Saturday, September 1, 2012

The Blue Moon

Last night was the Blue Moon, since it was the second full moon in one month. I tried to find out why it's called the blue moon, but with no luck. Last night during our evening walk I looked up at the moon and thought of Neil Armstrong, who died only a few days ago. He was a true hero. I can't imagine how terrifying and thrilling it must have been to be the first human ever to walk on the moon.

Back here on Earth, I'm glad August is finally over and that means it must be cooling down soon! Alas, it's still been in the high 90's most days. We had a weak cold front earlier in the month that made it more like the low 90's and even high 80's for a few days, but it went away quickly.

This Labor Day weekend is also the 1 year anniversary of the horrible Bastrop wildfires. It's a good reminder that at least this summer was not nearly as bad as last summer. No big wildfires this time around.

Out in the garden, the peppers are the healthiest looking plants. They quit setting fruit, but will probably start up again and give a second crop in fall. Which means I'm going to end up with a lot of peppers!

A few of the fall tomatoes didn't make it, and the ones that did are still small. It's just an experiment, so I'm not getting my hopes up too much. If they get some fruit, that would be great, but they might not have time before frost, with how slowly they're growing out there in the heat.

As for the spring tomatoes that I pruned back, it looks like about half of them died, and half of them are starting to grow back, like this one here. I think they're probably more likely to give another crop before frost than the fall tomatoes, since the plants already bigger.

The one honeydew melon I had rotted before I picked it. What a disappointment! The rest of the vines aren't looking too good either. I think maybe this isn't such a good variety after all. Even if the fruit hadn't rotted, it did only set one fruit among four plants. It's San Juan from Native Seeds/SEARCH, and I didn't notice this when I bought it, but the catalog says it's a variety for the "high desert". I'm not completely sure what they mean by high desert vs. low desert varieties, but I think the low desert ones are more heat tolerant than the high desert ones. Maybe from now on I should stick to low desert varieties when I buy seeds from there. They recommend runner beans for the high desert, and I know they don't do well here at all. I grew Scarlet Runner once and got one pod.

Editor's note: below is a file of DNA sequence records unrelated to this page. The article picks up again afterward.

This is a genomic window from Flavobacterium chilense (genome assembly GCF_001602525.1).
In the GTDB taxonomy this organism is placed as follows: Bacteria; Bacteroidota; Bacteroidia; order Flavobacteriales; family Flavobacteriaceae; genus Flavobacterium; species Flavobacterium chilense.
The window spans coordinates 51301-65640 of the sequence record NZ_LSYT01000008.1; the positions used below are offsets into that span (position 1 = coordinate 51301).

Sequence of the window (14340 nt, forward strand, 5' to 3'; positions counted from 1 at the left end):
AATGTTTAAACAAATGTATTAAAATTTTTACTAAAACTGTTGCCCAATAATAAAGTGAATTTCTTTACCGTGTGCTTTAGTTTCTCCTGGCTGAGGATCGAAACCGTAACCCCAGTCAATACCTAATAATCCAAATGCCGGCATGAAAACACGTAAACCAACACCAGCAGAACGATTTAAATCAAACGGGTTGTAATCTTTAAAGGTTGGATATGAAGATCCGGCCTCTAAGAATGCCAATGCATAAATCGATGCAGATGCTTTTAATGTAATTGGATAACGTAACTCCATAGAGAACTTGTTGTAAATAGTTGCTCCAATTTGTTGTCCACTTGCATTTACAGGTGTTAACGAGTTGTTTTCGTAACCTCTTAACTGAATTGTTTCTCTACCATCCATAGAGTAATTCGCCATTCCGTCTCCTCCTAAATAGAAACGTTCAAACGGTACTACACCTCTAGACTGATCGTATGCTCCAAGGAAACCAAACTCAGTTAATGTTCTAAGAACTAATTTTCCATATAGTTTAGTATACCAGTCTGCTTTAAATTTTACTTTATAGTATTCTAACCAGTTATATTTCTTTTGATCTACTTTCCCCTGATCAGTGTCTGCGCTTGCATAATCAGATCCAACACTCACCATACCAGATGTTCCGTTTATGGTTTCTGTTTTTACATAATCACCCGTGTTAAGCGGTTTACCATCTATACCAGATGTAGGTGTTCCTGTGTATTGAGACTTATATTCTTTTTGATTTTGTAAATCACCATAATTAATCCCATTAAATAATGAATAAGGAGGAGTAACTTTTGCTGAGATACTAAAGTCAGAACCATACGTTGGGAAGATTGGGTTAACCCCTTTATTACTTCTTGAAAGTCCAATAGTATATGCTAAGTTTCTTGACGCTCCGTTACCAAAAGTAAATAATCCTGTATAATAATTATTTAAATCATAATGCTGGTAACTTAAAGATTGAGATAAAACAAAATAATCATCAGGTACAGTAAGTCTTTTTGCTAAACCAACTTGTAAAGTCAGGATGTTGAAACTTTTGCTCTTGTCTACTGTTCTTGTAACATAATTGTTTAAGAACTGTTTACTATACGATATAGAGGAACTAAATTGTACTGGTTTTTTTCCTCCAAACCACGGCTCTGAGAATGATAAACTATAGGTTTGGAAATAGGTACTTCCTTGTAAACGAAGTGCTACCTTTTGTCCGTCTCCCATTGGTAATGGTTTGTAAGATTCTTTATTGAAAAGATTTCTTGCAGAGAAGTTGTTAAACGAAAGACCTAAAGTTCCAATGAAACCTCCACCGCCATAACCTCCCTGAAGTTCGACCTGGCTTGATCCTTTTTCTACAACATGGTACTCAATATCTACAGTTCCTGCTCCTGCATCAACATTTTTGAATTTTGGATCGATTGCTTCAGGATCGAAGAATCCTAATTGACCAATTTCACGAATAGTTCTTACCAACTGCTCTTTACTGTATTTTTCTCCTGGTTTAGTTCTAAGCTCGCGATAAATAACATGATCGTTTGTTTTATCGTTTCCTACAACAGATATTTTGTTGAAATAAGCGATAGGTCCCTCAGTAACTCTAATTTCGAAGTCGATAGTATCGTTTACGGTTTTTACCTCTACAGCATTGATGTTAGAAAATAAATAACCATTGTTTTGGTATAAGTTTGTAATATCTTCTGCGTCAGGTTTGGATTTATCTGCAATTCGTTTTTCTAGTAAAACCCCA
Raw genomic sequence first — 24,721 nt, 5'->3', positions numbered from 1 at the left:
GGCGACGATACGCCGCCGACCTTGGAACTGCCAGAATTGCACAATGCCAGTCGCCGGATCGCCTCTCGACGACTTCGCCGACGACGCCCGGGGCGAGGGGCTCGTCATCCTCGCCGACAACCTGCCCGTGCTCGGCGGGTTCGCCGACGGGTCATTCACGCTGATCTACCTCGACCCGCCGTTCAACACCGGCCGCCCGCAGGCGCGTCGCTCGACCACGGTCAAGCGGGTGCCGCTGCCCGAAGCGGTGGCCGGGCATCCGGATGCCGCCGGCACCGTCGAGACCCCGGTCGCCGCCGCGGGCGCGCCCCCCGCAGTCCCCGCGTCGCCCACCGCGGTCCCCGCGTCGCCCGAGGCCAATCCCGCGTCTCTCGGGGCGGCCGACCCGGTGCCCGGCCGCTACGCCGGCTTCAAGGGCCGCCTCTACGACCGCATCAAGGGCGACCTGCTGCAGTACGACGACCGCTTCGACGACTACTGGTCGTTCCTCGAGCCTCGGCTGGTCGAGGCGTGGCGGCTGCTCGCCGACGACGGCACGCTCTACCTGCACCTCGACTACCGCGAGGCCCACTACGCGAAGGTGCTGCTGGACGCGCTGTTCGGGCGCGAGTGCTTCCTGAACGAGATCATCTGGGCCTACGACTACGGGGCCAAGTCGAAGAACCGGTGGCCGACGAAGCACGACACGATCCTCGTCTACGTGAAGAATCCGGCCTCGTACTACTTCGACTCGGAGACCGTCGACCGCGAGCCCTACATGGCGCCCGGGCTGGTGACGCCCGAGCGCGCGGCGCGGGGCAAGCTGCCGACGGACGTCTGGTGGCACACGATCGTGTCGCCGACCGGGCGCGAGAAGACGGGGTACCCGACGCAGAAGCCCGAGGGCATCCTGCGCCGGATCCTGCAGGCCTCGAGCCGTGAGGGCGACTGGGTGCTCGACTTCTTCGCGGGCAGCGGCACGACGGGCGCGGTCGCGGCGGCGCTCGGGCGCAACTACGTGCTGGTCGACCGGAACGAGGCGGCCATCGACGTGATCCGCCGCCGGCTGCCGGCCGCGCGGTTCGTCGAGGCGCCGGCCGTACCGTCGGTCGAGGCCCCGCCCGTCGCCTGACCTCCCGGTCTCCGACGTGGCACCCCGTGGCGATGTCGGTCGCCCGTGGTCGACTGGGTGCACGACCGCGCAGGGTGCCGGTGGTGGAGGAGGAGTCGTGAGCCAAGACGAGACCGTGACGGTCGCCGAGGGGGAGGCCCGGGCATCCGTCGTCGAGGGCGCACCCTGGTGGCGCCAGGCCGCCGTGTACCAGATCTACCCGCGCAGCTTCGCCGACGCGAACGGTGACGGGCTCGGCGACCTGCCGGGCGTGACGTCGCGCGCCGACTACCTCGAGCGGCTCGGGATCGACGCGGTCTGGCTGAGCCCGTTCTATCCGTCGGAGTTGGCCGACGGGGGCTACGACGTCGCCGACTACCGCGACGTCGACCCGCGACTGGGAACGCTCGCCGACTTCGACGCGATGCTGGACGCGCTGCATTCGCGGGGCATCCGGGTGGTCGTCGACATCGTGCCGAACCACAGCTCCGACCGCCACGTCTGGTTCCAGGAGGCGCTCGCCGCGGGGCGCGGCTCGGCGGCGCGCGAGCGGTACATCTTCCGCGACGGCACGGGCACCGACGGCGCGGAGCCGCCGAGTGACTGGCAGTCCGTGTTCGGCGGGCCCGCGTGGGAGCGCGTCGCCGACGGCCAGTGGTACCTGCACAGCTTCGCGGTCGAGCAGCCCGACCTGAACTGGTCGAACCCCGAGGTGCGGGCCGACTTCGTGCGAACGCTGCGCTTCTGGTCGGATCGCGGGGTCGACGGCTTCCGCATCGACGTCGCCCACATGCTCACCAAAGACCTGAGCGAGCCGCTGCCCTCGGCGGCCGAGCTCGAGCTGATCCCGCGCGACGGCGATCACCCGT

This is my tangle of cucumber, luffa gourd, and mustang grape vines, and they aren't looking too good either. The luffa vines look the best, though they still haven't set any fruit. I expect cucumbers to die in summer anyway, so no surprise there. I'd like to find a more heat tolerant cucumber variety that could actually survive a Texas summer, but so far no luck. I am a little worried about the wild mustang grape vine that was already growing there on its own.. It seems to have some sort of fungal infection, with rusty spots on the leaves. I wanted that grape vine to cover the fence, so I hope it recovers.

I was sure the Rattlesnake pole beans were all dead, but it looks like a few are starting to grow back. I found a few still-green vines mixed in with all the dead ones. Maybe I'll get a second batch of beans before frost.
Yes, the leeks are still here. I'm really surprised they haven't bolted yet. I've left them in the garden to see if they'll produce bulbils that can be planted next year. Those are little mini-bulbs that grow out the sides of old leeks, and can be replanted to propagate leeks asexually. I ought to dig some up to see if they have any yet. If it works out, this might be a better way for me to propagate leeks in the garden than from seed.

The basil I planted in the summer is still hanging in there, though in this picture it's very wilted. It's growing slowly, but should pick up in fall, hopefully well enough to make some batches of pesto to put in the freezer. Basil is very heat tolerant as long as it gets enough water. It bolts when it gets very hot, but I just pinch the flowers off (except for the basils I'm growing for seed). Bolting doesn't seem to adversely affect the flavor of basil like it does for some other herbs.

Here's a picture of what I plan on becoming an herb garden this fall. We have a nice patio in the back of the house, and I thought it would be neat to plant herbs along the brick ledge. That way the trailing herbs like thyme and mint will cascade over the bricks, and once we get a table and chairs and start having dinner parties out there, people can brush up against the herbs surrounding them and smell the fragrance. That's the idea, anyway. There's already esparanza there and a couple of rose bushes, but still plenty of room for herbs.  I've been piling leaves and grass clippings up to start improving the soil and choking out the grass and weeds.  On the patio you can see three of my potted herbs that I'm going to plant in the ground. They've been in these pots for a long time, but now that I have my own place they're going in the ground. Herbs always seem to do better in the ground anyway. I'll probably plant these pretty soon. It's a bit too hot and humid out there right now to make me feel much like digging holes, but the first cooler day we have when I have time, they're going in!

And then there's my fall vegetables. I've got mustard greens, collard greens, arugula, broccoli raabe, kale, chard, parsley, dill, and cilantro waiting for their turn in the garden too. Most of them are still small and can stay in the pots a bit longer, but it won't be too much longer before it's time for them to go in the ground too.

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